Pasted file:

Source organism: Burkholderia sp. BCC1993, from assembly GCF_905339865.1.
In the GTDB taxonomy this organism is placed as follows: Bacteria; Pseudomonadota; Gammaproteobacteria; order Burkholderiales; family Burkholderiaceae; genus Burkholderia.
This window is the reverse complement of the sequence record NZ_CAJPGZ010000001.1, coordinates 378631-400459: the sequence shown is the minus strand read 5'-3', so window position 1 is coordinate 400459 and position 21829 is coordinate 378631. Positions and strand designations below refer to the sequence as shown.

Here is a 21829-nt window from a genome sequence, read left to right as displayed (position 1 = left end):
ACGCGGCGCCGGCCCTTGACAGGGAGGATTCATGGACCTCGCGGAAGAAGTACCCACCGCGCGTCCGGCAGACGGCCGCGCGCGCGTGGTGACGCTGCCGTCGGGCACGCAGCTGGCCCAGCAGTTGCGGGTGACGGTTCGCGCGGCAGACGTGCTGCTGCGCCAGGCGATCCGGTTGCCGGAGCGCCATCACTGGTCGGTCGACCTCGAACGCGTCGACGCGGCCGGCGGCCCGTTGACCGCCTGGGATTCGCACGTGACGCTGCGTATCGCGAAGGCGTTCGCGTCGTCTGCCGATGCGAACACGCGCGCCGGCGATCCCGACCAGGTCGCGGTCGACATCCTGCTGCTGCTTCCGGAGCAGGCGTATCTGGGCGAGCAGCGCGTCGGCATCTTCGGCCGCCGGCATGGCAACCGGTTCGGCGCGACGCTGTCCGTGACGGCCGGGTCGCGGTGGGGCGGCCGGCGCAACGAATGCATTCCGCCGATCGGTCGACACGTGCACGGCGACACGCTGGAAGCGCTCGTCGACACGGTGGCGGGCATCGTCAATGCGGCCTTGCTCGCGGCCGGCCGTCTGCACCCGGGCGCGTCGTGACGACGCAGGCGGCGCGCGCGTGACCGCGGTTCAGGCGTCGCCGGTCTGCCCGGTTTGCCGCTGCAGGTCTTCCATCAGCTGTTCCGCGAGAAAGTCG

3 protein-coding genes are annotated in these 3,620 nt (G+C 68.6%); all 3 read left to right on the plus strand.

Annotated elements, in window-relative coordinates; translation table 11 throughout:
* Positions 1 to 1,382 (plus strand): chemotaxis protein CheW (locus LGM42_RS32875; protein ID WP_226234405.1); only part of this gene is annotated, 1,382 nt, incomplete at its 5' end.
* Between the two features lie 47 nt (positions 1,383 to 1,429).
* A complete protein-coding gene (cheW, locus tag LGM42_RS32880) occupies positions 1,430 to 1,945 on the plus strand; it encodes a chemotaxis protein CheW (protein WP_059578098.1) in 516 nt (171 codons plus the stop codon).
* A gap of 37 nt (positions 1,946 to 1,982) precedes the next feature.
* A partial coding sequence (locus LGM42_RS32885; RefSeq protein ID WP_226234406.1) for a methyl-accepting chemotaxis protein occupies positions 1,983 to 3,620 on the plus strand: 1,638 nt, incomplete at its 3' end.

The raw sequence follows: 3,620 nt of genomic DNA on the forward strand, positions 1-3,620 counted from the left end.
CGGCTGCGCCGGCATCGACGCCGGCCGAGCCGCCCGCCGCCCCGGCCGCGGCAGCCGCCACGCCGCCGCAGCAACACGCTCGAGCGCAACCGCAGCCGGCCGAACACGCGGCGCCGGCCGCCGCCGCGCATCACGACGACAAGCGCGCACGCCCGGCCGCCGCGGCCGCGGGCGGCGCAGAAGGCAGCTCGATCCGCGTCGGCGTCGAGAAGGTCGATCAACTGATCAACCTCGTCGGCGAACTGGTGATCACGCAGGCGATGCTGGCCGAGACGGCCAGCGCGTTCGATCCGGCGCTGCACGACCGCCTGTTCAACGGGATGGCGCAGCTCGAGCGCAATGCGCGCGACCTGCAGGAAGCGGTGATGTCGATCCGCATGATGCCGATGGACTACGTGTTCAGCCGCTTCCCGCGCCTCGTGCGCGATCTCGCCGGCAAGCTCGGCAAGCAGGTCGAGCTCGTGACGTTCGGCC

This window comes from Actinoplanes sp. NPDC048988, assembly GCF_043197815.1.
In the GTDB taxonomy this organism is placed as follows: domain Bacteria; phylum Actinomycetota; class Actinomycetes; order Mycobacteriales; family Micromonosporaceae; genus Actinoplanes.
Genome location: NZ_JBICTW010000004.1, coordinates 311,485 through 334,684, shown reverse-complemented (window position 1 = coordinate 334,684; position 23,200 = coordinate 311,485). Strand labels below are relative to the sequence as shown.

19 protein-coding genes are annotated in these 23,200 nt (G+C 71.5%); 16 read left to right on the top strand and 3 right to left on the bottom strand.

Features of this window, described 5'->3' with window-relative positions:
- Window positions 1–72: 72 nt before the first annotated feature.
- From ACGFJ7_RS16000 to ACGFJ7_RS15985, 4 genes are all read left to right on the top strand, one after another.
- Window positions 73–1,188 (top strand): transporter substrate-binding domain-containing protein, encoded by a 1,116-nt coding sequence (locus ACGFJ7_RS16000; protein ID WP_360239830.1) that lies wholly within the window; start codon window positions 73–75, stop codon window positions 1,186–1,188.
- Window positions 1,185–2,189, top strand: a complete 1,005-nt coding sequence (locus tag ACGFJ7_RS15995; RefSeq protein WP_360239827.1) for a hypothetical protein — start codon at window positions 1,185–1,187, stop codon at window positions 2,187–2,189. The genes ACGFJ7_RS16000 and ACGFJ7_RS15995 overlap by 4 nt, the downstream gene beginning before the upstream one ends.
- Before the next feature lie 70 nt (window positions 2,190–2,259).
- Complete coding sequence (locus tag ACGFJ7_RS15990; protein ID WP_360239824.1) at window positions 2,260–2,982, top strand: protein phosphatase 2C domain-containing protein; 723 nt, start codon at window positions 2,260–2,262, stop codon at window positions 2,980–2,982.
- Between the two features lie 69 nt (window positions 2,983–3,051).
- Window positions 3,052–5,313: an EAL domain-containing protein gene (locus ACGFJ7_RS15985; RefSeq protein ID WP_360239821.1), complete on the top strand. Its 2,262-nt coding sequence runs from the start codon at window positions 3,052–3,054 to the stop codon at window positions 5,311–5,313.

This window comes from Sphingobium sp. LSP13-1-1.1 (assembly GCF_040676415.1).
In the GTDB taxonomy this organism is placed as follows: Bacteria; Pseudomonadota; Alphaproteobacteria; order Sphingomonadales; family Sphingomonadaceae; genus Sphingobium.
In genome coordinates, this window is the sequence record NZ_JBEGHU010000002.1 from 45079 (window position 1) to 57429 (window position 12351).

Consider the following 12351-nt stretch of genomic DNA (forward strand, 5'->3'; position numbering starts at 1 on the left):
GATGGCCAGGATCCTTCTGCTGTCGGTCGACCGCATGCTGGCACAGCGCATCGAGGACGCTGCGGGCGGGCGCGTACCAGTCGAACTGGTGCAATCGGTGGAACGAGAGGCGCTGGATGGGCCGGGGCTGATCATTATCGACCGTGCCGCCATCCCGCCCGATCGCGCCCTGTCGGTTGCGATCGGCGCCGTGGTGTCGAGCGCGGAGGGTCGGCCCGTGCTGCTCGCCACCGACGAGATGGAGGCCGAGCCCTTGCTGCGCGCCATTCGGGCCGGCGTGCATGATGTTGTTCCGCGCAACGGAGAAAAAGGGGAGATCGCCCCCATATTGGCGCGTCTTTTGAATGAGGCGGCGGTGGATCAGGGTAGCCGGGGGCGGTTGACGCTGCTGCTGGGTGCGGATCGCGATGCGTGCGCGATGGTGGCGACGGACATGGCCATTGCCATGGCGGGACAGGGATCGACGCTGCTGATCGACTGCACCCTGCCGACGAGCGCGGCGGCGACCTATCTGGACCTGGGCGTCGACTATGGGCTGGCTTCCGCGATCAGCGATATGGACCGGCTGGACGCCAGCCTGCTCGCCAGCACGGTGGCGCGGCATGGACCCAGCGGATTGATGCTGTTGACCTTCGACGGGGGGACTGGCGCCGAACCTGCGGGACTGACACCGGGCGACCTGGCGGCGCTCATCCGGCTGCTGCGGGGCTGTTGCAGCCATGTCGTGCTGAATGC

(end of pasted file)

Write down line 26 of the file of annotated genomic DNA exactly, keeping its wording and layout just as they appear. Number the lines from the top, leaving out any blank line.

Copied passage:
- Between the two features lie 69 nt (window positions 2,983–3,051).